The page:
JS “tricks” good or not (part 4)

Tram Ho

Hello friends,

This time we continue with the JS tricks just nice but no less flimsy JSTip series okay. Hope you have watched my series in the last 3 sections, if not, then just take a look at it, maybe the tips I have collected are somewhat helpful for you:

[JS tips series] JS “tricks” thought not good or not

In this section, we go through some of the next “tricks” to gradually be able to “control” JS better and better.

1. A nice trick with Object properties

Have you ever tried to create an object in which in some necessary situations in which its property is a read-only property, that is, it does not change the value of that property?

In JS, we can do this easily without your knowledge. This is a feature from ECMAScript 5.1. So do not worry, it supports all new browsers today (new browsers, do not bring IE to ask yourself: v).

No longer verbose, we will implement it as follows:

Here we use the defineProperty function, its syntax is as follows:

or when we declare many attributes:

And we will have a few options:

  • value : If the attribute is defined without a getter , this option is required (see example below). So {a: 12} will be equivalent to Object.defineProperty(obj, 'a', {value: 12})
  • writable : This option is the key to our first tip, which will determine whether this attribute is readonly or not.
  • enumerable : this option sets the attribute to hidden. That is, when we use the for ... of loop or stringify , the result will not include this property, but this attribute is still in the object, it’s just hidden. Note that, this does not mean that your property has become private, it can still be accessed from outside, just that it is not printed for you to see.
  • configurable : The set for your property is non-modifiable, for example, it will be protected from deletion and redefined (redefined). Recall that, if your property is a nested object, it can still be modified and redefined.

So if you want to create an object with private properties, we will do the following:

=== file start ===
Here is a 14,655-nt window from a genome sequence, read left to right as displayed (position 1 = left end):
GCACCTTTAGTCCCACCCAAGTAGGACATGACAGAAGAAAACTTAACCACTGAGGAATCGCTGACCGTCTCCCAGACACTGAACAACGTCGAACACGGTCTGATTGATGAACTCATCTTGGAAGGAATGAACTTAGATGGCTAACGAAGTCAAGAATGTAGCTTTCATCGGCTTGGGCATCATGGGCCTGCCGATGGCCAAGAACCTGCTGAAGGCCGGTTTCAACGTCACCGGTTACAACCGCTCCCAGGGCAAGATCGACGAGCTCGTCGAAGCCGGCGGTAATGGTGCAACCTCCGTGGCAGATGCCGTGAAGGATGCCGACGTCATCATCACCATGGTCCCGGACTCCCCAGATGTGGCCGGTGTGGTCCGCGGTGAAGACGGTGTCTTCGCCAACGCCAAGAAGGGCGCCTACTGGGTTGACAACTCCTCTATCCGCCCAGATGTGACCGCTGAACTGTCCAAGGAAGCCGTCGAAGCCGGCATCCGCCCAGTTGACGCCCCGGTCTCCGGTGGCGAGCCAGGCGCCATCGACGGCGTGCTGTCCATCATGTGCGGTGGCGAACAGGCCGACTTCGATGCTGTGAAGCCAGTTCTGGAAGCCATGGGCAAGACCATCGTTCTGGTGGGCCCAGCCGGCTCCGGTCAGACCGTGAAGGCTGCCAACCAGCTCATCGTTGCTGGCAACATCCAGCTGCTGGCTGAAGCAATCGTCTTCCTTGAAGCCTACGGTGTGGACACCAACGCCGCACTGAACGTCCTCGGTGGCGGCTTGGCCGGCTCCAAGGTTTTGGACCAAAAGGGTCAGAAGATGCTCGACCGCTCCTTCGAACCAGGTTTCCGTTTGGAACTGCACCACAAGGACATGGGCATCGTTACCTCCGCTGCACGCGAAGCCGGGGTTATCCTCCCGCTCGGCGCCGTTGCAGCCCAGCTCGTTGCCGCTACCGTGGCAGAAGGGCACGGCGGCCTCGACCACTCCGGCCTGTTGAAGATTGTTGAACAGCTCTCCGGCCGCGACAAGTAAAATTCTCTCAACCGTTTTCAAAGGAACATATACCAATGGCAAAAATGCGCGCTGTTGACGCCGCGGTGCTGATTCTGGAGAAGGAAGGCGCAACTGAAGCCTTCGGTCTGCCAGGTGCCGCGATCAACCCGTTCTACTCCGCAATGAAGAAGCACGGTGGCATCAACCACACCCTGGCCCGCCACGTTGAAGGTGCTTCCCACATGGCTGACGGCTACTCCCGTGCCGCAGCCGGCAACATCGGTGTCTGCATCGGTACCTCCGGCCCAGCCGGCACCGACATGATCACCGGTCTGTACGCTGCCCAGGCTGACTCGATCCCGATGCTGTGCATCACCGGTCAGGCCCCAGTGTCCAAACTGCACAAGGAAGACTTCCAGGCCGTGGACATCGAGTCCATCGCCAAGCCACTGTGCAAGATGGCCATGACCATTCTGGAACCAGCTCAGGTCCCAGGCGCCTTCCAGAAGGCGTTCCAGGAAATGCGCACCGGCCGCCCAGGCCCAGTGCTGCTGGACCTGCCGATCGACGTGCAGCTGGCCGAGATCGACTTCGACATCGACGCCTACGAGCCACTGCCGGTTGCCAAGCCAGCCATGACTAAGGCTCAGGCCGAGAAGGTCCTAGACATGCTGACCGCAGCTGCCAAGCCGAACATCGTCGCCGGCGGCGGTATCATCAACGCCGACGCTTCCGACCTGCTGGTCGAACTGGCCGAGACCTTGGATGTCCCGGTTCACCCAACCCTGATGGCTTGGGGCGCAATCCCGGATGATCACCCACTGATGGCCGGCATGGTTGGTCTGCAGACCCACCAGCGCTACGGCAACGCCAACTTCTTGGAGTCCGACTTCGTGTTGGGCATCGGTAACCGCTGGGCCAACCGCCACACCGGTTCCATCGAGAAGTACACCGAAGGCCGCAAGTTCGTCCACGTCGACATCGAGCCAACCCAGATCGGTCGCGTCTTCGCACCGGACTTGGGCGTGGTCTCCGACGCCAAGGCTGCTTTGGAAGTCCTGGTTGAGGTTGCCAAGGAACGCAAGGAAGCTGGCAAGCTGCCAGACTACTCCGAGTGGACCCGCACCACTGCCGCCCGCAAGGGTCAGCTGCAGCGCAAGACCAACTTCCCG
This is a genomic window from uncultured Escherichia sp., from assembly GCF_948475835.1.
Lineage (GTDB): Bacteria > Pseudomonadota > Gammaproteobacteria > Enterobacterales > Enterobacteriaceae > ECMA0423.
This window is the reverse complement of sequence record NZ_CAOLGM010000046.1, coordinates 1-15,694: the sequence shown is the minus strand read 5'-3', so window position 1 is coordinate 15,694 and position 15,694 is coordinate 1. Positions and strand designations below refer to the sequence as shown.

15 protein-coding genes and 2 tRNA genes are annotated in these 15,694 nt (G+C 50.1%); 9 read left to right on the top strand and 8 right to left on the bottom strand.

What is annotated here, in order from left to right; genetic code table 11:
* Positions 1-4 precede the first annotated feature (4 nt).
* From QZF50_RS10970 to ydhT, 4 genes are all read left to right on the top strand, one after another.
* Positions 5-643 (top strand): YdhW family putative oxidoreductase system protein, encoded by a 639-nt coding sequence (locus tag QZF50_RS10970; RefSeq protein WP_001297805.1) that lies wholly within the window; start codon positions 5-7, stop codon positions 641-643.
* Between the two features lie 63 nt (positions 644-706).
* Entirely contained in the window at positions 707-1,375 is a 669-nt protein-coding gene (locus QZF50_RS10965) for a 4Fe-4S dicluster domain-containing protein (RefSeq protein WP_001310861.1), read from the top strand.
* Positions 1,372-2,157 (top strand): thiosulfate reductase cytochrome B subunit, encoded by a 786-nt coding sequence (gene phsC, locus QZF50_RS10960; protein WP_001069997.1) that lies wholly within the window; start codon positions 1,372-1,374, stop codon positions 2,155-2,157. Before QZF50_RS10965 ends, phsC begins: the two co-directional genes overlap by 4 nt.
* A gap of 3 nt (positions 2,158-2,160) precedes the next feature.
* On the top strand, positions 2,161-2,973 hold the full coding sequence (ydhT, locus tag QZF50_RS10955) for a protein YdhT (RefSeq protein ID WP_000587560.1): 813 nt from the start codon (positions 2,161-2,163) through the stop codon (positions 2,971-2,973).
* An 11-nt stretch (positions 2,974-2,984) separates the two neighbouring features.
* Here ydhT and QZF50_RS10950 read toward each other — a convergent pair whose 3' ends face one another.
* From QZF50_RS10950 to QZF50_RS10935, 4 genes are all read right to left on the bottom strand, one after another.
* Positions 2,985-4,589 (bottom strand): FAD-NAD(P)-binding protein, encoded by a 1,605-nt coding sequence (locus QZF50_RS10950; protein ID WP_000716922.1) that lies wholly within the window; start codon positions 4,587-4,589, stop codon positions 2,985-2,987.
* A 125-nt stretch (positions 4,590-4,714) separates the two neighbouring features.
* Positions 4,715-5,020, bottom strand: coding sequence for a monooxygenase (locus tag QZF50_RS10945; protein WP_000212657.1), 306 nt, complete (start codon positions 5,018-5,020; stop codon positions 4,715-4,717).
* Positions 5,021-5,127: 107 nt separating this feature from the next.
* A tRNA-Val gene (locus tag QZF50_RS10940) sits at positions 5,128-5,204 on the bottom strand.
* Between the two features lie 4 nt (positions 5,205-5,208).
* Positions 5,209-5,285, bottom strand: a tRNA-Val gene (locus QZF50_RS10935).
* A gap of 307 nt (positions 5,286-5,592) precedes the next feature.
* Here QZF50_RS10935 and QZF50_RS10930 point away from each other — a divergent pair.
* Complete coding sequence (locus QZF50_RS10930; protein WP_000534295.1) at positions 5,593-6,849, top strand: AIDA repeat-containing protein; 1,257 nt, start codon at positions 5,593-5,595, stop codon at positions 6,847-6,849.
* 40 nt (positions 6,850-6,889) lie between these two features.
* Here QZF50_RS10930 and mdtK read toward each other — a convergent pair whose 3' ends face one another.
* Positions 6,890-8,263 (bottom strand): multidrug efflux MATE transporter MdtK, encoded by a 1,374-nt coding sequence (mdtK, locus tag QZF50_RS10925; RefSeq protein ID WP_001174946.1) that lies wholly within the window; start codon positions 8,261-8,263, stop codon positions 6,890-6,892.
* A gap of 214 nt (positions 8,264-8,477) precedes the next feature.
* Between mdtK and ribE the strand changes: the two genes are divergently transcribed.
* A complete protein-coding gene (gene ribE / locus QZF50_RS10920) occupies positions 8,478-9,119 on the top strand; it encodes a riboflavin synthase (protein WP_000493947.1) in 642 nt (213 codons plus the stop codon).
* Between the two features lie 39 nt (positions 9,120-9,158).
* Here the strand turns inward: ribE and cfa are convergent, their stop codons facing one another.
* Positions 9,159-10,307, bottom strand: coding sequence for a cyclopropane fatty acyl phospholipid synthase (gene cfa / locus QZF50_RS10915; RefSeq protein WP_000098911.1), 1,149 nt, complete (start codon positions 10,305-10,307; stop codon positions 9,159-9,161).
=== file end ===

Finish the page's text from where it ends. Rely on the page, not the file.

In addition to allowing us to configure properties, the defineProperty function also allows us to create dynamic properties. Wow, what is the motion ??? It sounds very right, is like this:

The getTypeFromExternal function returns the desired property name. That’s so awesome, right?

But that’s not all, the good part is still going on. The defineProperty method also allows us to create getter and setter like any other object-oriented language. But note that, when doing so, we can no longer use writable , enumerable and configurable as usual.

This has an advantage, in an aspect of context context, that you see that we don’t call the getter as usual, we just “get” the property without any parentheses. any application. It is interesting, isn’t it? This may not sound very good unless you see the following example:

Instead of writing that abc[0].d to get the value, we can do it in a more wonderful way:

Note at the end of the article : If you define getter without defining setter and intentionally set the value for that attribute, then you will get an error. This is an important thing so be careful!

2. A “disastrous” operation reduces performance

In JS functions, there is a variable named arguments that allows you to access all the parameters passed to the function. arguments is an array-like object (I don’t want to translate because … I don’t know how to translate it 😄 ), it can be accessed using the array notation [], which also has the length attribute like any other array. But ironically, it doesn’t have some of the array’s default methods, such as filter , map , and forEach . Therefore, there is a fairly common way to convert parameters into an array as follows:

Using the slice function of the Array prototype will return a copy of the arguments a new array.

Unfortunately, passing arguments is the reason why the V8 JS engine used in Chrome and Node ignores the optimization for function execution, leading to slower performance. For more information, please read this article .

So instead of using the short and dangerous way, we will use it in a safer and safer way like this:

3. Speed ​​up the recursive function

“Please write to me the nth Fibonacci function!”

“I’ll give you 20s”

And swirl clams … you can close your eyes to write with the basic recursive algorithm as follows:

It works as you wish and returns the result, but this is not an optimal way. In this tip, I want to talk about optimizing this function a bit.

Why don’t we cache the values ​​of our previous calculations to speed up this recursive function a little bit? Let’s try it:

We can completely split the function like this:

And a little fussier when we use ES6:

And now that’s good, we can use this memoize function whenever we want. For example, the following 2 small code:

  • Greatest Common Divisor – GCD

  • Factorial calculation


Phew, finally went through the 3 tips of this section, do not rush to turn off the tab when you find your tips bring something useful for you, leave a comment or upvote to motivate me to write more. Next post! Hope you continue to support your “tricks”.

Thank you!

References http://www.jstips.co/

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Source : Viblo